This is my third attempt at writing a post before we leave. The half-finished drafts sitting on my computer feel very reminiscent of my brain these last three weeks — vague, tired, distracted. I am excited but equally in disbelief that we get on a plane in just a few days. This trip has been almost two years in the planning and now, here it is. I’ve been finishing up work, saying goodbye to family and friends, and packing up our apartment ready to put our Melbourne lives into storage and it’s been just as full-on as you would expect. I’m exhausted, run-down and emotional. This is a heady time, but not necessarily a good one in which to read. So here is a holiday-style post, as I did with ‘The Summer of Memoirs’, featuring two recent reads: Ali Smith’s How To Be Both and Anne Tyler’s A Spool of Blue Thread.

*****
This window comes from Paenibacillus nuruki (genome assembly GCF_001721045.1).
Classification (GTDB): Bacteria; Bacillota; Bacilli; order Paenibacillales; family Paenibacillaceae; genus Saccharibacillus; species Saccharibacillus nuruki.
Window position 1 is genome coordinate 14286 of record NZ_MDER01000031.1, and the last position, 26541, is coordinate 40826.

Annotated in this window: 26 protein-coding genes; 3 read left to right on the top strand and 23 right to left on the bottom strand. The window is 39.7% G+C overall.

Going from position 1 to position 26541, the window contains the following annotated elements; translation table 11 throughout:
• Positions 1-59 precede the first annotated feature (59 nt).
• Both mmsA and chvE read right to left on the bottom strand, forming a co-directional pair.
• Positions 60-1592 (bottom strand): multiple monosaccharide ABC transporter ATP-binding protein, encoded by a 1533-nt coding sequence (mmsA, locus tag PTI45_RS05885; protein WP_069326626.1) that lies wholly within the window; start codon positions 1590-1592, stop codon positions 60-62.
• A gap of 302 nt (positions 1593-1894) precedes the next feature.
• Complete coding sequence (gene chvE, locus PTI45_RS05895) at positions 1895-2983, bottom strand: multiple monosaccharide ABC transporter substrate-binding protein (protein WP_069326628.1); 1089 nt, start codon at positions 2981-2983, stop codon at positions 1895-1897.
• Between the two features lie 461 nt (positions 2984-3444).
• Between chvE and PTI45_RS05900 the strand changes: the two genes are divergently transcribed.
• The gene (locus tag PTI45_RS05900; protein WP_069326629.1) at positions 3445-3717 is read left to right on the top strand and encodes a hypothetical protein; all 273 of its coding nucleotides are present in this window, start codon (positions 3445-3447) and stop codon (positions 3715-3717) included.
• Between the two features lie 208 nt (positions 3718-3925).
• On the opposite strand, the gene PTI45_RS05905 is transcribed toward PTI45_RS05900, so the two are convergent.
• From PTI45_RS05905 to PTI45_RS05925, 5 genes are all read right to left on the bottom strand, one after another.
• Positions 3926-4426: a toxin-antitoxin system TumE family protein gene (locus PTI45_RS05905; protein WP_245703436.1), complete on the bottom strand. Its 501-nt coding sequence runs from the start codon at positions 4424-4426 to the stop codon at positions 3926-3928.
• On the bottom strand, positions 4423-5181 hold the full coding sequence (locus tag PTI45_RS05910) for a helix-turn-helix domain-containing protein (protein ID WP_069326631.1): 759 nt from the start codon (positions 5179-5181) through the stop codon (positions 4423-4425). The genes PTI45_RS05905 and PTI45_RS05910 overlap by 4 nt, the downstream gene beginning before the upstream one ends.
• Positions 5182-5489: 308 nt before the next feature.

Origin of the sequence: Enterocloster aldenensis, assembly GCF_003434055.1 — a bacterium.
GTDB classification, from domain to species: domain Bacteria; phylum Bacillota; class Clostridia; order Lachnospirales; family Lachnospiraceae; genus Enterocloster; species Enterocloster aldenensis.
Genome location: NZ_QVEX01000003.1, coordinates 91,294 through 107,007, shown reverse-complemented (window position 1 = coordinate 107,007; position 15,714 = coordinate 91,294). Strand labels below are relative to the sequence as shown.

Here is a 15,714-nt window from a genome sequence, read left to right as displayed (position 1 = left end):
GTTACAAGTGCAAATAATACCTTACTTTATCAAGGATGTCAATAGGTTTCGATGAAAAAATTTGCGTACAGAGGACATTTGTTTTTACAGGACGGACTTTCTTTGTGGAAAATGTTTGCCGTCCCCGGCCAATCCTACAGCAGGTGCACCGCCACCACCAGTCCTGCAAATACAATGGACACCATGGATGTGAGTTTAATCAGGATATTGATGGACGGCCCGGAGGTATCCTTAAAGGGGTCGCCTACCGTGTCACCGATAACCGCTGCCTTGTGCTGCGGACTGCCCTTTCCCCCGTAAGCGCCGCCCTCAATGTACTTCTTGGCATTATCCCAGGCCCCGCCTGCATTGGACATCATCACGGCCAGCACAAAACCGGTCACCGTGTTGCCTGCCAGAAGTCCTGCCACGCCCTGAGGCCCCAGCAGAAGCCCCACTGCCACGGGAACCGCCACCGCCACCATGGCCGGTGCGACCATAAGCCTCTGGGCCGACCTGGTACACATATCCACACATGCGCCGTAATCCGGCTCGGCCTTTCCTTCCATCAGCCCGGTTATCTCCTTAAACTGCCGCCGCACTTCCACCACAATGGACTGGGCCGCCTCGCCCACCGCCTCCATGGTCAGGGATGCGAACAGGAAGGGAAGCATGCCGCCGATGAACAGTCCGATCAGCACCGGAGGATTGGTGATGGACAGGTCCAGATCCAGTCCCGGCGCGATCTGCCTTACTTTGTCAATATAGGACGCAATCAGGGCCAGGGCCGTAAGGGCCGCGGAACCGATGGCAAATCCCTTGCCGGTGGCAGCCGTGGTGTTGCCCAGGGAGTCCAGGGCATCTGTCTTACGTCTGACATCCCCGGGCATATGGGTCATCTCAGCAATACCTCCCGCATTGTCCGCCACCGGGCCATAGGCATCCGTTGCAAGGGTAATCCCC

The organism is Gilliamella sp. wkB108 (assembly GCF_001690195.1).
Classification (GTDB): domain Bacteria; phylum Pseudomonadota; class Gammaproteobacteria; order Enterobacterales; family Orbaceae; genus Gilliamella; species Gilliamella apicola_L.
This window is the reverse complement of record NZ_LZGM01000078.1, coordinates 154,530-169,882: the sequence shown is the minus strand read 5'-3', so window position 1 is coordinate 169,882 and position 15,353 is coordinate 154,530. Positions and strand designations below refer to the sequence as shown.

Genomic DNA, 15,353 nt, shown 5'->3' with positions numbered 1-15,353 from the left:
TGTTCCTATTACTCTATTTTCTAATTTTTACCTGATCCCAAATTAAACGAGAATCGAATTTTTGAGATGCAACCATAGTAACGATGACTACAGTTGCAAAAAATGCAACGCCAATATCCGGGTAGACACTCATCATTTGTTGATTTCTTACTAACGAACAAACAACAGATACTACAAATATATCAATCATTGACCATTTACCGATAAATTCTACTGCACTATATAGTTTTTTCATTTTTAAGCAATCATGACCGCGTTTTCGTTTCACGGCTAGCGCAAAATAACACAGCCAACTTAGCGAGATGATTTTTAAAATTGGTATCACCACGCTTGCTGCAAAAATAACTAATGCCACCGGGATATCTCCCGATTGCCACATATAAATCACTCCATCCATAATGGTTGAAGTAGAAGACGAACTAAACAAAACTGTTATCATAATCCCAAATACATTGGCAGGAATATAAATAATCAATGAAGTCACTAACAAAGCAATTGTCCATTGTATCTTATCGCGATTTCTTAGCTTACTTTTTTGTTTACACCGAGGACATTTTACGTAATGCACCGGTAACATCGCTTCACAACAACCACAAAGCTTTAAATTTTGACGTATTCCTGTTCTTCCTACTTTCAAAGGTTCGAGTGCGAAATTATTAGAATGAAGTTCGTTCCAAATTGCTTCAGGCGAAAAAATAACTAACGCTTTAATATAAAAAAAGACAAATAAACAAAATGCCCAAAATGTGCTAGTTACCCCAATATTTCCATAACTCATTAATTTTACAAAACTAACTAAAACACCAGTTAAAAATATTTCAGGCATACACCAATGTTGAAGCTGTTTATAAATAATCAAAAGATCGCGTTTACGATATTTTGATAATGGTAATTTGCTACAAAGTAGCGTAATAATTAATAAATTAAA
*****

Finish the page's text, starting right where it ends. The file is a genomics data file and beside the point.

How To Be Both can arrive in the readers’ hands in one of two forms: the first begins with a tale of the Renaissance, the other a modern-day coming-of-age story. But both rely on each other to such an extent that it almost doesn’t matter which order they follow—though I had read almost everywhere reviewers who had read George’s tale first were glad this was how their copy was structured, my copy began with Francesco’s story and was still incredibly rewarding. In reaching the end of the book I understood why this had been mentioned so greatly, and while the fifteenth-century narrative is harder work for the reader, watching the tale mirrored in the modern day was beautiful and heart-warming.